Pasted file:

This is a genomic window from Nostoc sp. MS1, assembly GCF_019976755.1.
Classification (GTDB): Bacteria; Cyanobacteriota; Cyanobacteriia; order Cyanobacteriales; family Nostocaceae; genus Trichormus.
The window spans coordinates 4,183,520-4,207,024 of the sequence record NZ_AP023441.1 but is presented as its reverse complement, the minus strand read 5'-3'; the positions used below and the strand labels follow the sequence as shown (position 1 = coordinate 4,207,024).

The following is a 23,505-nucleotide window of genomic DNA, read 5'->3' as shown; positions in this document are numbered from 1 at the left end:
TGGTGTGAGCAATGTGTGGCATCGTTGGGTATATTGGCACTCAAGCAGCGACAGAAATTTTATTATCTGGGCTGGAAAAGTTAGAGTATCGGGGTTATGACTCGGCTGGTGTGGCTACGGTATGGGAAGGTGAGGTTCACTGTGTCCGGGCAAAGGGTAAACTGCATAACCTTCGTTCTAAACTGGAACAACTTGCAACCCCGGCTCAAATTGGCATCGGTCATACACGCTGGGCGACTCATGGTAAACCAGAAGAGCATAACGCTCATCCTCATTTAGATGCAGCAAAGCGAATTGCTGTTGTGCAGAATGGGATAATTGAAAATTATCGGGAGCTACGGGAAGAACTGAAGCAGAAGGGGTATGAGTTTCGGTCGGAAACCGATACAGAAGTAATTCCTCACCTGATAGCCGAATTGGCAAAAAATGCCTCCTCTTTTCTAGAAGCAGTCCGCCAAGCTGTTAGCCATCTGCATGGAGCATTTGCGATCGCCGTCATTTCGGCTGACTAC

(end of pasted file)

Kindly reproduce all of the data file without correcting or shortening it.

This is a genomic window from Nostoc sp. MS1, assembly GCF_019976755.1.
Classification (GTDB): Bacteria; Cyanobacteriota; Cyanobacteriia; order Cyanobacteriales; family Nostocaceae; genus Trichormus.
The window spans coordinates 4,183,520-4,207,024 of the sequence record NZ_AP023441.1 but is presented as its reverse complement, the minus strand read 5'-3'; the positions used below and the strand labels follow the sequence as shown (position 1 = coordinate 4,207,024).

The following is a 23,505-nucleotide window of genomic DNA, read 5'->3' as shown; positions in this document are numbered from 1 at the left end:
TGGTGTGAGCAATGTGTGGCATCGTTGGGTATATTGGCACTCAAGCAGCGACAGAAATTTTATTATCTGGGCTGGAAAAGTTAGAGTATCGGGGTTATGACTCGGCTGGTGTGGCTACGGTATGGGAAGGTGAGGTTCACTGTGTCCGGGCAAAGGGTAAACTGCATAACCTTCGTTCTAAACTGGAACAACTTGCAACCCCGGCTCAAATTGGCATCGGTCATACACGCTGGGCGACTCATGGTAAACCAGAAGAGCATAACGCTCATCCTCATTTAGATGCAGCAAAGCGAATTGCTGTTGTGCAGAATGGGATAATTGAAAATTATCGGGAGCTACGGGAAGAACTGAAGCAGAAGGGGTATGAGTTTCGGTCGGAAACCGATACAGAAGTAATTCCTCACCTGATAGCCGAATTGGCAAAAAATGCCTCCTCTTTTCTAGAAGCAGTCCGCCAAGCTGTTAGCCATCTGCATGGAGCATTTGCGATCGCCGTCATTTCGGCTGACTAC